I was educated at the University of South Africa where I achieved a Bachelor of Accounting Science in 1996 and a Honours Bachelor of Accounting Science in 1997. I was admitted as a member of The South African Institute of Chartered Accountants in 2000. 

I have worked in corporate finance from 2001 until the present date and have written seven publications relating to investing in Africa. I have won several awards over my twenty year career in the category of Transactional Support Services.

I have been published a number of anthologies and have two published YA books, While the Bombs Fell and Through the Nethergate. I have recently published my first adult novel called A Ghost and His Gold which is partly set in South Africa during the Second Anglo Boer War.

Find Roberta Eaton Cheadle

Blog: https://wordpress.com/view/robertawrites235681907.wordpress.com

Twitter: https://twitter.com/RobertaEaton17

Facebook: https://www.facebook.com/robertawrites

Amazon: https://www.amazon.com/Roberta-Eaton-Cheadle/e/B08RSNJQZ5


Want to be sure not to miss any of Robbie’s “Dark Origins” segments? Subscribe to Writing to be Read for e-mail notifications whenever new content is posted or follow WtbR on WordPress. If you found it interesting or entertaining, please share.

34 Comments on “Dark Origins – The Legend of Sleepy Hollow”

  1. Hi Kaye, thank you for hosting this post today. I thought this history was very interesting. This story is not as well known in Europe as it is in the USA.

    Liked by 1 person

  2. Joan Hall says:

    I learned something new today, Robbie. I never knew there really was an Ichabod Crane. The Legend of Sleepy Hollow is, of course, a classic. I might have to read it again after seeing this post.

    Liked by 2 people

  3. Staci Troilo says:

    I was always fascinated by this story. Thanks for sharing the details about it here.

    Liked by 2 people

  4. Jim Borden says:

    thanks for the background; I’m familiar with the tale, so it was nice to have the story placed in some context…

    Liked by 2 people

  5. Fascinating history about this tale. I wonder if he ever imagined how famous/popular this story would become, considering its macabre theme.

    Liked by 2 people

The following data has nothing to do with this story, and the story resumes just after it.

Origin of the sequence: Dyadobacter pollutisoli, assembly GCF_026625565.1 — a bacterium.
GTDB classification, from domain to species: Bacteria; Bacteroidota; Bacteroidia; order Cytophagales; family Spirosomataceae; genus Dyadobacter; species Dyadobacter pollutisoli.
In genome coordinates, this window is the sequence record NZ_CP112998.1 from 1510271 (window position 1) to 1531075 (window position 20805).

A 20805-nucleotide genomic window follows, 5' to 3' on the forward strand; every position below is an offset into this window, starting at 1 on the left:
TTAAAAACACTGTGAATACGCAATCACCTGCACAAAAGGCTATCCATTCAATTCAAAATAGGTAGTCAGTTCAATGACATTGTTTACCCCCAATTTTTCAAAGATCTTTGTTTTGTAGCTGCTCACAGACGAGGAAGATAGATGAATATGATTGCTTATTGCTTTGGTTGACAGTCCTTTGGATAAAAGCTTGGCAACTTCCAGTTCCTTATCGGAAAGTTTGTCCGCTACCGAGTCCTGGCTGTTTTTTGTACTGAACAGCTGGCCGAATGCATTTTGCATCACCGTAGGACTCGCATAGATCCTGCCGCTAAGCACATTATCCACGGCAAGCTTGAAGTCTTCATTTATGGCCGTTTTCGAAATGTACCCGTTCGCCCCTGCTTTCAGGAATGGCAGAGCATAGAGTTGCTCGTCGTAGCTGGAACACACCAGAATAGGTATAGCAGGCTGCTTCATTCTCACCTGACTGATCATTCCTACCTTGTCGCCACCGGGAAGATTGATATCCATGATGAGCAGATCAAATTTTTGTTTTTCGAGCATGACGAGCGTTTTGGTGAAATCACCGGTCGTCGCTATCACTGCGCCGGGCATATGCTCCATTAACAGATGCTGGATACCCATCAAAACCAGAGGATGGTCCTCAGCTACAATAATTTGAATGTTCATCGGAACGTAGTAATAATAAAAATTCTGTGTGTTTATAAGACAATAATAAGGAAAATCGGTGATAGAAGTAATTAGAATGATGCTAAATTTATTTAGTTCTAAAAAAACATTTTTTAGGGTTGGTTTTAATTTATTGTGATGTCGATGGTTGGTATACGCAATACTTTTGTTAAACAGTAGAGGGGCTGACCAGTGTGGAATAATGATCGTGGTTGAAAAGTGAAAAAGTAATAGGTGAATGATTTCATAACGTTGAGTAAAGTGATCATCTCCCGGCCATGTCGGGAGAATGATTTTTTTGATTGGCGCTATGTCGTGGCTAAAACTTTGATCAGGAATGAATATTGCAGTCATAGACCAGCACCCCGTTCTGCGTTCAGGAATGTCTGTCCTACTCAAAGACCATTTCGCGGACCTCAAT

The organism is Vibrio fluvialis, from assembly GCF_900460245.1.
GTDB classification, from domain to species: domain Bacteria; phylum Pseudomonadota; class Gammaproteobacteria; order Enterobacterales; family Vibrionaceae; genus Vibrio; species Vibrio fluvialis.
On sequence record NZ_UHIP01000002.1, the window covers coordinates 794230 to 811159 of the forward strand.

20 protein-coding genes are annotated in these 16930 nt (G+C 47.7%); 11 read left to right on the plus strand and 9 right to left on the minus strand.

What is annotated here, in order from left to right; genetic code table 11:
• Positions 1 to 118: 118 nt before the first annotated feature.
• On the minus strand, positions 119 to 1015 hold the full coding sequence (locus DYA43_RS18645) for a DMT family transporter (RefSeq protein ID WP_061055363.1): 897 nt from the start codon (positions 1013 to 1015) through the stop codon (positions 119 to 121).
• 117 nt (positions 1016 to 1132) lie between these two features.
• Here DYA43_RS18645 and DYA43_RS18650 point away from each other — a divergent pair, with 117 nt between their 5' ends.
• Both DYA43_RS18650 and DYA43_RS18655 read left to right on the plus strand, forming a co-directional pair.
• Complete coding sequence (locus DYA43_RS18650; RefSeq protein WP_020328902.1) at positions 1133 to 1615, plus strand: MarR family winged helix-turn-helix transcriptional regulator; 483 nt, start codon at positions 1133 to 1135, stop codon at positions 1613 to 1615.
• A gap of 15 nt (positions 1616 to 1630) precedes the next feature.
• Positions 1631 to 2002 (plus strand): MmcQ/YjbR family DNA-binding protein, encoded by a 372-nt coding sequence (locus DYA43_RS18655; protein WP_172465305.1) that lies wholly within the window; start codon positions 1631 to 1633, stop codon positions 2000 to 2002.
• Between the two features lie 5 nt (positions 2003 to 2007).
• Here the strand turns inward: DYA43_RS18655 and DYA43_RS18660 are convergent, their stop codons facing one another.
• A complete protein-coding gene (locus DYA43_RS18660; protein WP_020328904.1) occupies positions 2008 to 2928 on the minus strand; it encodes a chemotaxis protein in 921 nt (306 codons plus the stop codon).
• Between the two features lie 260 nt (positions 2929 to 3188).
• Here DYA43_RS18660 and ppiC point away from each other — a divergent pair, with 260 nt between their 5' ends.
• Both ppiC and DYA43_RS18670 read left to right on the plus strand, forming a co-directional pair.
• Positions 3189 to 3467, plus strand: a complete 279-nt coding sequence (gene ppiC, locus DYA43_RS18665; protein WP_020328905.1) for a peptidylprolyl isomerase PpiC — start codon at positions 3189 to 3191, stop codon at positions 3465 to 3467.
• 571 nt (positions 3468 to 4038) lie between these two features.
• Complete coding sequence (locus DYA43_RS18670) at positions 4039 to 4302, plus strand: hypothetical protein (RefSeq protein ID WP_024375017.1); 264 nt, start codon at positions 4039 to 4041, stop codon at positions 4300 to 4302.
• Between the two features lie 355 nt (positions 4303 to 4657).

6. Fascinating, Robbie! I remember this story well, but learned so much more about it today… Thanks!

    Liked by 2 people

  7. This is one of my favorite Halloween stories, Robbie. ❤

    Liked by 2 people

  8. Fascinating story Robbie, and while I have seen the film some time ago, had no idea of its origins…. I thought it purely fictional and not based around some facts…
    Loved reading… Thank you ❤

    Liked by 2 people

  9. petespringerauthor says:

    Like others, I had heard parts of this story before. I’m somewhat amused by the lengths that the competitor went to get rid of Ichabod. Perhaps he was never the wiser. Or maybe, it happened again when Ichabod was pursuing another woman. “No, not the old headless horsemen routine again!”🤣

    Liked by 2 people

  10. I didn’t realize that Ichabod Crane was the name of an actual Army officer. It’s such a great name! My niece lives in the next town over from Tarry Town in New York. The town make a very big deal of it Sleepy Hollow connection to attract the tourists. 😉

    Liked by 2 people

  11. Mae Clair says:

    This was such a fascinating post, Robbie. Much of this I knew but other parts were true eye-openers. I loved how you delved into the origins of this story.

    Liked by 2 people

  12. memadtwo says:

    It makes sense that the inspiration came from both legend and the authors experience. The headless horseman is a motif I’ve seen in other paintings of the time, often combined with th grim reaper.

    Liked by 1 person

  13. Bowling for Cranes… Yes, ma’am death gets everyone one way or another.

    Liked by 2 people

  14. markbierman says:

    I was always fascinated by this macabre tale, but I had no idea it originated in Europe. But that’s no real surprise.

    Liked by 2 people

Leave a Reply

Fill in your details below or click an icon to log in:

WordPress.com Logo

You are commenting using your WordPress.com account. Log Out /  Change )

Twitter picture

You are commenting using your Twitter account. Log Out /  Change )

Facebook photo

You are commenting using your Facebook account. Log Out /  Change )

Connecting to %s